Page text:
Mental health literacy: pertains to an individual’s understanding of and beliefs toward mental health issues and behaviors. The original mental health literacy assessment tool is a 14-item measure assessing understanding of the Mental Health Continuum Model, confidence in one’s ability to recognize signs of mental health challenge and knowledge of available resources. Items are rated on a 5-point Likert ranging from strongly disagree to strongly agree. A recent validation study (unpublished) has identified redundancy in 4-items. Thus, the revised 10-item version of this scale will be used in the present study. Only items that pertain to individual (vs team member) will be included.

Frank, C., Lee, J.E.C, Fikretoglu, D. & Bailey, S. (in press). Validation of a mental health literacy assessment tool.
Timepoint [4] 370188 0
At baseline (week 0) and 6 weeks after participants have received the intervention (week 6).
Secondary outcome [5] 370189 0
Mental health service use: based on the Theory of Planned Behavior, assesses attitudes and beliefs toward care seeking measured indirectly and directly.

Fikretoglu, D., Blais, A-R., & Lam, Q. (2015). Development and validation of a new Theory of Planned Behavior questionnaire for mental health service use.
Timepoint [5] 370189 0
At baseline (week 0) and 6 weeks after participants have received the intervention (week 6).

Key inclusion criteria
Participants will be active members of the Canadian Armed Forces.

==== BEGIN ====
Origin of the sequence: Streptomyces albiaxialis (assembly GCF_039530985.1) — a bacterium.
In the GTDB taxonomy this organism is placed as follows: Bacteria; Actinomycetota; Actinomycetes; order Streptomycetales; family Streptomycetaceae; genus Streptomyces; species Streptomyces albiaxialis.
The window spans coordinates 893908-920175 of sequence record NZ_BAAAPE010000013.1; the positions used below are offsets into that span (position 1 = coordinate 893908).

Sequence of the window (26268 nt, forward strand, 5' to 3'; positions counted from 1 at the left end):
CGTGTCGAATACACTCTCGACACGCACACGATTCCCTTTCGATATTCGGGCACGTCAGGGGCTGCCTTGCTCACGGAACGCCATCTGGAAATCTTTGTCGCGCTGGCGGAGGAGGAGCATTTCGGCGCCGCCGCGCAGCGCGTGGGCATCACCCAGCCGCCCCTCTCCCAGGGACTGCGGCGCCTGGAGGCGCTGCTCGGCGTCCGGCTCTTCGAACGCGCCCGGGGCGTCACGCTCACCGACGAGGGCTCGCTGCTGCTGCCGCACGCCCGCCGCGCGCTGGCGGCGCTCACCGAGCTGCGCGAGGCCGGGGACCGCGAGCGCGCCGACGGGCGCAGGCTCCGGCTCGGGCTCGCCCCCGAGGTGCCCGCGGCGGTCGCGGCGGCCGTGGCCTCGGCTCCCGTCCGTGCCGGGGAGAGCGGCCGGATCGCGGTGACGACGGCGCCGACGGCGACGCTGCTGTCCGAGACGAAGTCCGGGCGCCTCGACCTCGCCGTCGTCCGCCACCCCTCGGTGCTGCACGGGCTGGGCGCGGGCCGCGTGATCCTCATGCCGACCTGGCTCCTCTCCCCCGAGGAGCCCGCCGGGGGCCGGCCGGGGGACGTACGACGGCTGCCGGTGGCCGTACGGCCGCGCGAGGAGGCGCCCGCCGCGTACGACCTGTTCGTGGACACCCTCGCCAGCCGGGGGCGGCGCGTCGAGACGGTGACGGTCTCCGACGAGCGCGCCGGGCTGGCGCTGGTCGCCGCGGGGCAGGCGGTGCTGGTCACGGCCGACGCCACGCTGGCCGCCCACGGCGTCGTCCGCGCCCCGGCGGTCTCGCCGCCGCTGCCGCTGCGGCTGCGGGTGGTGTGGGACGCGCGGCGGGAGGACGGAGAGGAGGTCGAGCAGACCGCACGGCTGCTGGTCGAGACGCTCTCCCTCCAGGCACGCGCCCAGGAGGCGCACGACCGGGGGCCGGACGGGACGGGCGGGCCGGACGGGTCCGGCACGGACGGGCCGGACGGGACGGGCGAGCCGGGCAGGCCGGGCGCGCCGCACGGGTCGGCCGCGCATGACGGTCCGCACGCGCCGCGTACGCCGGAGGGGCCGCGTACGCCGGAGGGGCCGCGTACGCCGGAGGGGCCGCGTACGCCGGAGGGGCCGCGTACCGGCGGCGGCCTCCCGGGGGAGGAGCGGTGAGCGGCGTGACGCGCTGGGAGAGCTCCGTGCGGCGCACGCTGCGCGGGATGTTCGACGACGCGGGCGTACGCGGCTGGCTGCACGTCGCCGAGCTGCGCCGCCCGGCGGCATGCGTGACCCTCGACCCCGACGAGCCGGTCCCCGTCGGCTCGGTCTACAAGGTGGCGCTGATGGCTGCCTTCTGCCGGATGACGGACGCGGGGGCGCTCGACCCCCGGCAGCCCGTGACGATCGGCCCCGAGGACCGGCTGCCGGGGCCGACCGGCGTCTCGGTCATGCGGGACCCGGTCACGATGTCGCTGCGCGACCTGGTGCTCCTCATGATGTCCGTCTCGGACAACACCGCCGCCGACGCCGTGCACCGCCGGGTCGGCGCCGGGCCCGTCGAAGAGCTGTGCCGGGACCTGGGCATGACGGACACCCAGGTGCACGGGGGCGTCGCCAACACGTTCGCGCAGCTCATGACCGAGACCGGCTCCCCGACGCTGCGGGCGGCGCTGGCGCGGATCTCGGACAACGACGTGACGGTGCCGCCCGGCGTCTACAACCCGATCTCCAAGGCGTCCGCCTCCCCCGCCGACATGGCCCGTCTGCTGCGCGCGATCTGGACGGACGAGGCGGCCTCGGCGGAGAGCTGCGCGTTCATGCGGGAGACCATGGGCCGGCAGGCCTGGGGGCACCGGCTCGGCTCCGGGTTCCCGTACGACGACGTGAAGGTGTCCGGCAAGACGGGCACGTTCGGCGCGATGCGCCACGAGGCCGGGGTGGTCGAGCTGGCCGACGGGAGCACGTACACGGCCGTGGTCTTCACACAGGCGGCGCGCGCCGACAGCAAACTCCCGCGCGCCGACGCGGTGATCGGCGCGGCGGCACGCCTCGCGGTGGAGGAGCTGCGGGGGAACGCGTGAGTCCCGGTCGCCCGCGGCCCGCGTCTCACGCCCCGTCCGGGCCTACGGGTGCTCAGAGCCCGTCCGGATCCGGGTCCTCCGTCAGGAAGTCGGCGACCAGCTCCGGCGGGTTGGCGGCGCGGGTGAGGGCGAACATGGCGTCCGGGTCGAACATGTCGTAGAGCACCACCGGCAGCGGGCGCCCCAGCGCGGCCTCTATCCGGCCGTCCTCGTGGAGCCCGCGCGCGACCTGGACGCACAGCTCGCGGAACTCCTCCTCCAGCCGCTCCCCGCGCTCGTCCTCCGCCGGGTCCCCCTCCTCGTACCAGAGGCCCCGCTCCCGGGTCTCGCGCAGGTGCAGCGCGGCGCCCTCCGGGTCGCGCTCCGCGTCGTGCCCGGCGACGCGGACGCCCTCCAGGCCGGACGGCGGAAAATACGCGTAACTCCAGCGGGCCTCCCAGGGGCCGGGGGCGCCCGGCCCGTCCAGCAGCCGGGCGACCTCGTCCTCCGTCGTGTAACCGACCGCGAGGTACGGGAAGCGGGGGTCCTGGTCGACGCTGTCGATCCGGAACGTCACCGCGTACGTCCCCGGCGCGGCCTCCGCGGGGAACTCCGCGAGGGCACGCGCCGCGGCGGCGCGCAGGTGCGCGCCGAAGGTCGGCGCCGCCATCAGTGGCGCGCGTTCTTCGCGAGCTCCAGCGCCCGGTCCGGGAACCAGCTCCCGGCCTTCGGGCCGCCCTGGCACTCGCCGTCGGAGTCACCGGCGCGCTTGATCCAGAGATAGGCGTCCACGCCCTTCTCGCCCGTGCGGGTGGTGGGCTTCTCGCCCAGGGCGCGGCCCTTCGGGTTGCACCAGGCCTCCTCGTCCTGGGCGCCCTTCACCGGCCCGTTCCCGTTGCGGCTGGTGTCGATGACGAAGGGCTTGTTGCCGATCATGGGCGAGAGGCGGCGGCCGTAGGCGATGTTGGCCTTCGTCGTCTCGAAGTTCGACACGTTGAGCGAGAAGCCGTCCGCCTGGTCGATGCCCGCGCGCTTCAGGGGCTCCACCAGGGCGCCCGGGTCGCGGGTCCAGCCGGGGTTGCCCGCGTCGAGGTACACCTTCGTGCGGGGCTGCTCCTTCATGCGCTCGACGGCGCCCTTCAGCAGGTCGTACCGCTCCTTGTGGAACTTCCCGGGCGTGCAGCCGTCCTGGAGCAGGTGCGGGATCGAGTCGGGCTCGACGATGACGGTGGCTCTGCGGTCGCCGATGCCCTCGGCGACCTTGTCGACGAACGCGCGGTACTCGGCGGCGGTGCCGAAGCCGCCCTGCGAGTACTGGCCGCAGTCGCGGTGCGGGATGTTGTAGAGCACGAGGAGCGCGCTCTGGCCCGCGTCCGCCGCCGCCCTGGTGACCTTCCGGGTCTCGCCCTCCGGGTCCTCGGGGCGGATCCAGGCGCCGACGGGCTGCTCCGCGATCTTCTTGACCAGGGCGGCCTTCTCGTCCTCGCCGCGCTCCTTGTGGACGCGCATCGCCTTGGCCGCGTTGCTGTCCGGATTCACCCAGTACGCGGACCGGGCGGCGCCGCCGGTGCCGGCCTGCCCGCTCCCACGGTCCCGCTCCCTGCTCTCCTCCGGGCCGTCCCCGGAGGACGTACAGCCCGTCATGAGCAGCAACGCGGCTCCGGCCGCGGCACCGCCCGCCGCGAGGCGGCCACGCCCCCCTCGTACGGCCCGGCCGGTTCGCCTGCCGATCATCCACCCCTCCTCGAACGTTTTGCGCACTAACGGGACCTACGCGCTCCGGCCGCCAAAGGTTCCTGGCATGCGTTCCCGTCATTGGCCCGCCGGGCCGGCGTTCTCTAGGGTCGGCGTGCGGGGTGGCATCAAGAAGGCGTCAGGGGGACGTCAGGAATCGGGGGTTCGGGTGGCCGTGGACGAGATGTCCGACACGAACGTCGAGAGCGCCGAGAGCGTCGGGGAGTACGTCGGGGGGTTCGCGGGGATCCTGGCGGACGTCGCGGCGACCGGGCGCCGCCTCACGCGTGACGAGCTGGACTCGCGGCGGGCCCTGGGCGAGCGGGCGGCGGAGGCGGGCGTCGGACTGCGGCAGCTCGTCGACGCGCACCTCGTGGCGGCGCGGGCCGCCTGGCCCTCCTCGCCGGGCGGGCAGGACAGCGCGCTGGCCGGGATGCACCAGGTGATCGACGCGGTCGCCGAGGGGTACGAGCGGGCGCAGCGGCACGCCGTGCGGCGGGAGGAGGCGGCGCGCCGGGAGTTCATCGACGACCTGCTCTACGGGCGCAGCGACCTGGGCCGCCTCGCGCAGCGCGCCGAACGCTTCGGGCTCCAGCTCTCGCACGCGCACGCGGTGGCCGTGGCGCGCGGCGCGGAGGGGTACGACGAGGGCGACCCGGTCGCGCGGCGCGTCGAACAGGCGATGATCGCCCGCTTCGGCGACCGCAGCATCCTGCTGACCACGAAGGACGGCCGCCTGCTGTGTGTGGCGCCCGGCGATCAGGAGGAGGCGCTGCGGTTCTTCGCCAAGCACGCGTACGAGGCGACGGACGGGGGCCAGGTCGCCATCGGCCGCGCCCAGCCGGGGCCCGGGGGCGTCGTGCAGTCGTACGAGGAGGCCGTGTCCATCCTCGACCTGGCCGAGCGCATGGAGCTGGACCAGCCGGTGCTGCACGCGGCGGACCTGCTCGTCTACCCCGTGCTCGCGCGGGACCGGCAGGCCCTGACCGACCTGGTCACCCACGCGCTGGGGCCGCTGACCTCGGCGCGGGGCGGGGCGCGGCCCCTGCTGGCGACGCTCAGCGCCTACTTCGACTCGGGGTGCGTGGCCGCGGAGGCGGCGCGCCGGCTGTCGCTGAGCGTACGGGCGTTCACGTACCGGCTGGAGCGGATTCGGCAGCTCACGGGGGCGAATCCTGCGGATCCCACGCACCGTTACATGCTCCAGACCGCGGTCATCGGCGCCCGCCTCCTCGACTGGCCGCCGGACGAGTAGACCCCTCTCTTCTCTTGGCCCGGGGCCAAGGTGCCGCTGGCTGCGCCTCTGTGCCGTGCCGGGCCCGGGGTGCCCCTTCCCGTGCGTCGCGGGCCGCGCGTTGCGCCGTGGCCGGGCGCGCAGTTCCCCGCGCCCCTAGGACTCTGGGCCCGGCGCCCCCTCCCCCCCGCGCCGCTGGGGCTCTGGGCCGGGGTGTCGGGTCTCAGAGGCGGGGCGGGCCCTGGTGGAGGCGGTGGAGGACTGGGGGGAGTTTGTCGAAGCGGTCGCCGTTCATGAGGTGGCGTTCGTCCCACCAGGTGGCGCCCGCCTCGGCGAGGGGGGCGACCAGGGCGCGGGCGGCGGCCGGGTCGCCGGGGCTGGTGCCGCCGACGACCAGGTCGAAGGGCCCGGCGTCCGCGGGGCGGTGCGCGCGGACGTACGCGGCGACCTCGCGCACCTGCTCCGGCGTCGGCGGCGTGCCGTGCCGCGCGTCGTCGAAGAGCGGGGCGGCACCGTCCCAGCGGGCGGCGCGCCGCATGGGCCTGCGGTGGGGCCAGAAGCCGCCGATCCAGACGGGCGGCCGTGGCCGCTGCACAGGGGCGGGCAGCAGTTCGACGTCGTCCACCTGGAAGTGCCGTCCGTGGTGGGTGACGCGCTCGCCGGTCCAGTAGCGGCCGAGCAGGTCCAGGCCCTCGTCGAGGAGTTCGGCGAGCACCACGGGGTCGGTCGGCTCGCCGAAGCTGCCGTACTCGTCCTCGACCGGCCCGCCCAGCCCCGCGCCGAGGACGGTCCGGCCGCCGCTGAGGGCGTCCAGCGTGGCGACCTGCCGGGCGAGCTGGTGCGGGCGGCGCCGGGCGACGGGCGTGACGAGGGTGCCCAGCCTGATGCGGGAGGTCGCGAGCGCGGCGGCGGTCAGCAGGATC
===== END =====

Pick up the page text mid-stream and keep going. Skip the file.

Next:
Minimum age
18 Years
Maximum age
No limit
Both males and females
Can healthy volunteers participate?
Key exclusion criteria
Members who have volunteered to co-deliver the training package with the researchers. These individuals will be or have been provided with in-depth training and exposure to content of the psychological skills training material via a comprehensive ‘Train the Trainer’ program.

Study design
Purpose of the study
Educational / counselling / training
Allocation to intervention
Non-randomised trial
Procedure for enrolling a subject and allocating the treatment (allocation concealment procedures)
not applicable
Methods used to generate the sequence in which subjects will be randomised (sequence generation)
not applicable
Masking / blinding
Blinded (masking used)
Who is / are masked / blinded?

The people analysing the results/data
Intervention assignment
Other design features
Not Applicable
Type of endpoint(s)
Statistical methods / analysis
A total of 382 participants (n = 191 in each arm) is required to provide 90% power (a = .05) to detect the smallest effect size of interest (d = .30) in a non-clustered analysis. We adjusted the required sample size in order to take into account the clustered nature of the data. A conservative estimate of the ICC as .012 (doi: 10.1037/apl0000021) and approximate group size of 30 individuals results in a design effect of 1.35 (N = 516). Allowing an attrition rate of 10% between pre- and post-assessments, we would require a total sample of 568 members.